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Catherine Helen Spence: Timeline

A guide to Catherine Helen Spence featuring writings about her and a chronological bibliography of her works.

  Timeline

1825

Born 31 October in Melrose, Scotland and educated in Edinburgh

1839

Came to Australia with her family, living with her parents, and after her father died in 1846, with her mother, whom she supported

1842

Became a governess, and was in charge of her own school within four years

1850

Took up journalism and wrote under her brother's name for the Argus in Melbourne as a South Australian voice

1854

First novel Clara Morison published

1856

Left the Church of Scotland to join the Unitarian Church

1859

Became concerned about electoral reform after reading a review by John Stuart Mill of Thomas Hare's system of proportional representation, and wrote a number of publications and articles on electoral reform, which she later called 'effective voting'

1865

Travelled to England, meeting Mill and Hare to discuss her ideas, and met the novelist, George Eliot

1870

Raised the children of her sister after she died, and then for the next 30 years helped to raise several families under her roof

1872

Co-founded the Boarding Out Society and was an official until 1886 when it became the State Children's Council for whom she was an official and an active visitor of children until her death

1877

The first woman to be placed in an official position by a South Australian Government on a local school board, and supported the establishment of the first government secondary school, the Advanced School for Girls, in 1879

1878

Invited to write on social and literary issues for the Register under her own name, as well as many editorials, which she did until 1893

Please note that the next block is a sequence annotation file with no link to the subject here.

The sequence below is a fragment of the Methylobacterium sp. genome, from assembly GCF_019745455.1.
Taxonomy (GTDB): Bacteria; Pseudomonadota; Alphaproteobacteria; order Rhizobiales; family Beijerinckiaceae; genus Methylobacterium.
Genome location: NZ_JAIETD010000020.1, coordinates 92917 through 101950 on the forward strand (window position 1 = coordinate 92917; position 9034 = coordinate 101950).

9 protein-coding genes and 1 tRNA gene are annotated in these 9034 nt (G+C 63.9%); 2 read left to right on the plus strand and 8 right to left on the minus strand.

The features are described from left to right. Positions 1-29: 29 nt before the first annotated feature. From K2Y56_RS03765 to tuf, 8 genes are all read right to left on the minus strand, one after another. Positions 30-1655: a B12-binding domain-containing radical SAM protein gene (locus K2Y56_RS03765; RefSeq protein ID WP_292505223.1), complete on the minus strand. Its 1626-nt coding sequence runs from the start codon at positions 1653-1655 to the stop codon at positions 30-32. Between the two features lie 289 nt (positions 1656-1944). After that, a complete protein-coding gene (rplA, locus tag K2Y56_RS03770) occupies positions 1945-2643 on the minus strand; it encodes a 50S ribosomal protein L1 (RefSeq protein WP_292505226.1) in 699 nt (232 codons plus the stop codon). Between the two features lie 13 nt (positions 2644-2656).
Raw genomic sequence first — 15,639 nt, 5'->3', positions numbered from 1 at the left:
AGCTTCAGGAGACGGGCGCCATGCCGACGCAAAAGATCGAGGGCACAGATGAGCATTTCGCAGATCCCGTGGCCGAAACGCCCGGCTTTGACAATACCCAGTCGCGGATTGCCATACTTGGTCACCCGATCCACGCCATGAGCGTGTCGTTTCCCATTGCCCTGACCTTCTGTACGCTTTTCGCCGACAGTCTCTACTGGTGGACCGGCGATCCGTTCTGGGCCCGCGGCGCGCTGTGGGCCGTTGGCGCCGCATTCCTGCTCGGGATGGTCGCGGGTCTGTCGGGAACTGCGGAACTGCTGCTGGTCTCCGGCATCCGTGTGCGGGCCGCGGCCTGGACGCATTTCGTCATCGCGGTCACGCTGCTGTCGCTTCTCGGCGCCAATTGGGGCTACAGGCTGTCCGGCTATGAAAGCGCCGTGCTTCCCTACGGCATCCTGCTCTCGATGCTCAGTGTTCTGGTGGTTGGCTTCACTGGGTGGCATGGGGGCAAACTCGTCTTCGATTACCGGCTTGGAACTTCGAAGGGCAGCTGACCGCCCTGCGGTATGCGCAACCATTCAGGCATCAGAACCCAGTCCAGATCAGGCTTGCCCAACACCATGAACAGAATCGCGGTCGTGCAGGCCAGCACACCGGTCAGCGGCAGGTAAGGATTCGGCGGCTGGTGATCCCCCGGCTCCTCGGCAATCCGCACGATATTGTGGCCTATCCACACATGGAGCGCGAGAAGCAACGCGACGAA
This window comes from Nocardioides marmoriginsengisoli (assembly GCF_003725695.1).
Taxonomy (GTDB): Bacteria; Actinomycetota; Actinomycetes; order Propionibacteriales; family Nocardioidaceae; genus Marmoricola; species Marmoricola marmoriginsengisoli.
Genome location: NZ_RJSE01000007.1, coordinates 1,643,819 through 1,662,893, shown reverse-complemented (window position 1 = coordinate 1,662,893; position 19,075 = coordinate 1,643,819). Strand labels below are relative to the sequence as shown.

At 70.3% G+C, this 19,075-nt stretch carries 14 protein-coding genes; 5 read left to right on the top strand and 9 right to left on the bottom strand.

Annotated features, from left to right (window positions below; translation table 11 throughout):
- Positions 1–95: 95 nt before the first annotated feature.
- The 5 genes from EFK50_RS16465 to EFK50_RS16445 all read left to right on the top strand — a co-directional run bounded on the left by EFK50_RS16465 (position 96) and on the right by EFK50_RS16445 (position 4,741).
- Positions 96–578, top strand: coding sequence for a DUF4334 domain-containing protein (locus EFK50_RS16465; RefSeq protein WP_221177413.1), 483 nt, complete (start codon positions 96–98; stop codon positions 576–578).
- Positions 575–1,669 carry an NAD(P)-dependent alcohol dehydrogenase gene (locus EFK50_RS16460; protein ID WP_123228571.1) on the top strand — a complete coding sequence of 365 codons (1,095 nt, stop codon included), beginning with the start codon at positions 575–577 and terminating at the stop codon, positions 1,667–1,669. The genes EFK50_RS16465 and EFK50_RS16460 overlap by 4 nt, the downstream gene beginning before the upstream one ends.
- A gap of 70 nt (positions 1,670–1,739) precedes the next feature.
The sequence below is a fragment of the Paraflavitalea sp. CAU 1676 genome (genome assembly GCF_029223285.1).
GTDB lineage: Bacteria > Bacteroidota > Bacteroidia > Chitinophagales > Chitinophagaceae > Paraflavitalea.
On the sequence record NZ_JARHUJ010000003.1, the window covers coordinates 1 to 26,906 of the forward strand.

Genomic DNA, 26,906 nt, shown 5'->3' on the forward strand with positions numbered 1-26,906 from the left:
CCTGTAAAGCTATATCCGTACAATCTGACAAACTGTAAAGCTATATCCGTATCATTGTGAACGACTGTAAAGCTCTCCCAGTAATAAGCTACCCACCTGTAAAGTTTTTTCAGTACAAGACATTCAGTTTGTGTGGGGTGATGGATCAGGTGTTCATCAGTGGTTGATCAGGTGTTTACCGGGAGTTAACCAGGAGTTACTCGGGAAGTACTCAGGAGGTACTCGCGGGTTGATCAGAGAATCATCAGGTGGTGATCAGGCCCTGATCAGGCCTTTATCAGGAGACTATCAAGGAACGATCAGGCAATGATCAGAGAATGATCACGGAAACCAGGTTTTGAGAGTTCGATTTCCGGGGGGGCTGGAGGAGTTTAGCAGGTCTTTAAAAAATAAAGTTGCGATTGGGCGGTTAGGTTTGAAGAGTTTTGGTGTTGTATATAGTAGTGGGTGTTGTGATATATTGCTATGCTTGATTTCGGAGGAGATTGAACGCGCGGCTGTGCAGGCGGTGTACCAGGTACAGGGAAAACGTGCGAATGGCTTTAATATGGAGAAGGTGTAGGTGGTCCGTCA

1878

Preached her first sermon at the Unitarian Church

1890

Devoted the last two decades of her life to campaigning for electoral reform and proportional representation, visiting nearly every electorate in city and country

1891

Joined the fight for female suffrage and was vice-president of the Women's Suffrage League of SA

1893

Travelled to Chicago, USA to address an international conference on charity, and other conferences, then lectured and preached to over 100 gatherings across the US, Great Britain and Switzerland

1895

Formed the Effective Voting League of South Australia

1895

Appointed to the Commission of Enquiry into the management and condition of the Adelaide Hospital, the first woman in Australia to participate in an official commission

1897

Appointed as first women member of the Destitute Board, remaining until her death

1897

Stood (unsuccessfully) as a candidate for the Federal Convention held in Adelaide, becoming Australia's first female political candidate

1901

Chaired the management board of the SA Co-operative Clothing Company, a shirt-making factory owned and run by women

1901

Attended the opening of the first Federal Parliament at the invitation of Alfred Deakin

1902

Formed a short-lived South Australian branch of the International Council of Women

1905

Helped form the Kindergarten system, and became vice-president of the Kindergarten Union

1907

Witnessed the donation by her friends the Pethericks of their collection of books which formed the nucleus of the National Library of Australia

1909

Chaired the meeting which formed the South Australian branch of the Women's Non-Party Political Association, which ultimately became the Women's Electoral Lobby

1910

Died at Queen Street, Norwood on 3 April, with her hand in that of her beloved niece, Lucy Morice, and was buried at St Jude's Brighton Cemetery